LEXINGTON, Ky. (March 16, 2012) — Rachel Keller realized her enthusiasm for economics and desire for research when her professors in the University of Kentucky Gatton College of Business and Economics encouraged their students to look beyond obtaining an "A" in class. Instead, faculty urged their students to consider real ways to get involved in the field and have a measurable impact on economic issues.
During Keller's junior and senior years at UK, she heeded her professors' advice and was soon named a Gaines Fellow by the UK Gaines Center for the Humanities. Given in recognition of her outstanding academic performance, demonstrated ability to conduct independent research, interest in public issues, and desire to enhance understanding of the human condition through the humanities, the fellowship gave her the opportunity to apply and expand her economic research interests with a historical and theoretical approach to economic topics.
Keller was then named a Chellgren Fellow, more affectionately known as a "Chellow," which enabled her to work with an outstanding faculty member in the UK Department of Economics, Kenneth Troske, interim associate dean of the Gatton College, Sturgill Professor of Economics and director of the Center for Business and Economic Research (CBER).
"I am particularly interested in banking and financial crises and how risk is dealt with," Keller said. "Given our current economic situation, I think this field is possibly more fascinating and relevant than ever. The UK Chellgren Center for Undergraduate Excellence really gave me a push in the right direction, back when I wasn't sure what I wanted to do or where I wanted to focus my efforts at UK. I had enjoyed my economics courses thus far and was interested in becoming involved in research, but I wasn't sure of the best way to do that."
Her senior thesis, "Minsky Moments: A Comparison of the Panic of 1907 and the 2007 Financial Crisis through Hyman Minsky's Financial Instability Hypothesis," was completed with the help of Troske, David Hamilton of the Department of History, and Sarah Lyon of the Department of Anthropology. The thesis was instrumental in more than one way.
"It really helped to solidify important research skills and cemented my interest in the field of monetary and financial economics," Keller said. "I think being a part of the Chellgren Center really established me as a student with the qualifications and the drive that is
necessary to conduct research at that level."
Some of the other work that Keller, Troske and the Chellgren Center have collaborated on includes a study evaluating the effects of NAFTA (North American Free Trade Agreement) on Kentucky exports. Keller was able to publish the final paper in the Kentucky Annual Economic Report 2010 and present it at several state and national research conferences.
After deciding to wait a bit before going to graduate school, she began thinking about the kinds of jobs that would be appealing to her. She had an interest in monetary and financial economics, which ultimately led her to landing a job at the Federal Reserve System in New York.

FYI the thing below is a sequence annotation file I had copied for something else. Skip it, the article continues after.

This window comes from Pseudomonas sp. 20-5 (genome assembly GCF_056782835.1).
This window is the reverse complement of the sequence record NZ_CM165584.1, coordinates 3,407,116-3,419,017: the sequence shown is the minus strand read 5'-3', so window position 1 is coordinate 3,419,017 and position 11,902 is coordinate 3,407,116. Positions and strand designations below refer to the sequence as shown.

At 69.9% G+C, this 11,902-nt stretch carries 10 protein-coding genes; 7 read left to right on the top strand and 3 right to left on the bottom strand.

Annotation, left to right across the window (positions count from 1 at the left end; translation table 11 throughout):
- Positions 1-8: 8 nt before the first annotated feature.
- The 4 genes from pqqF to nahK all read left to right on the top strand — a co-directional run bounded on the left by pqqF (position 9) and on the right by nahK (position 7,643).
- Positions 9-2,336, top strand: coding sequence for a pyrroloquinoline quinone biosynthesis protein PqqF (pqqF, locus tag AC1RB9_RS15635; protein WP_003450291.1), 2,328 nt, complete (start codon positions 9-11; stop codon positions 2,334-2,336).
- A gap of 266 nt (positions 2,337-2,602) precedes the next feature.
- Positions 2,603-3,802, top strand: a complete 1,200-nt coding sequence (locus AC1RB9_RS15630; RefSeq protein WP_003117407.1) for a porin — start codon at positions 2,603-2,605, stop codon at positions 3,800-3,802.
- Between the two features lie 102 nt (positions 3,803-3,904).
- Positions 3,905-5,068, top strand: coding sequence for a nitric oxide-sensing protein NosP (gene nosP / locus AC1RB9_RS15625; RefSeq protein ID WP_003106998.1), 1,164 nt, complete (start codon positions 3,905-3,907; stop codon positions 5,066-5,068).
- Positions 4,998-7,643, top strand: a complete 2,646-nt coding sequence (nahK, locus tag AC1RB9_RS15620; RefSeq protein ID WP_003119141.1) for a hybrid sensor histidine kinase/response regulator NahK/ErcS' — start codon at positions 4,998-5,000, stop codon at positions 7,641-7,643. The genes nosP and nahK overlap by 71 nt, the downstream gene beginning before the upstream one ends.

"It was an ideal choice, so I began applying online for research associate jobs at multiple federal banks around the country," Keller said.
The application process was similar to many others in that it required the online application, cover letter, resume and writing samples. But it also consisted of multiple phone interviews, a trip to New York City for a traditional interview, and letters of recommendation. In the traditional interview, they were particularly interested in her research while at UK.
Keller eventually plans to attend graduate school and obtain a doctorate in economics. She has had several mentors who have influenced her throughout her time at UK including Robert Rabel, director of the Gaines Center, and Lisa Broome-Price, associate director of the Gaines Center, who were invaluable in their continuous support of her endeavors with their commitment to high level research from Gaines Fellows.
After working with Troske on the research project for the Chellgren Fellowship, he then employed Keller as a research assistant in CBER. Three years there further prepared Keller to accept the position with the bank. She credits Robert Gillette, Christopher Jepsen and James Fackler, all with the UK Department of Economics, as some of those who were particularly instrumental in her development as a scholar.
"Dr. Troske always encouraged me to push my limits — to strive for what, at least to me, seemed impossible as an undergraduate researcher. I think he knew that I had potential far before I realized it myself," she said.
"Rachel is easily one of the best students I have worked with during my academic career," Troske said. "She is bright, creating and an independent worker. I am confident she will make an outstanding RA for the Federal Reserve Bank of New York."
The Chellgren Fellows Program was made possible by the Chellgren Center, which is an intentional collaboration among prestigious undergraduate programs with the mission of improving undergraduate education. The center was created in August 2005 with an initial gift of $1.5 million from alumnus Paul Chellgren and his family, with an additional gift of $250,000 in September 2006. His total commitment of $2.25 million was matched by the state’s Endowment Match Program, creating a $4.5 million endowment for the Chellgren Center for Undergraduate Excellence. The center is a part of the UK Division of Undergraduate Education.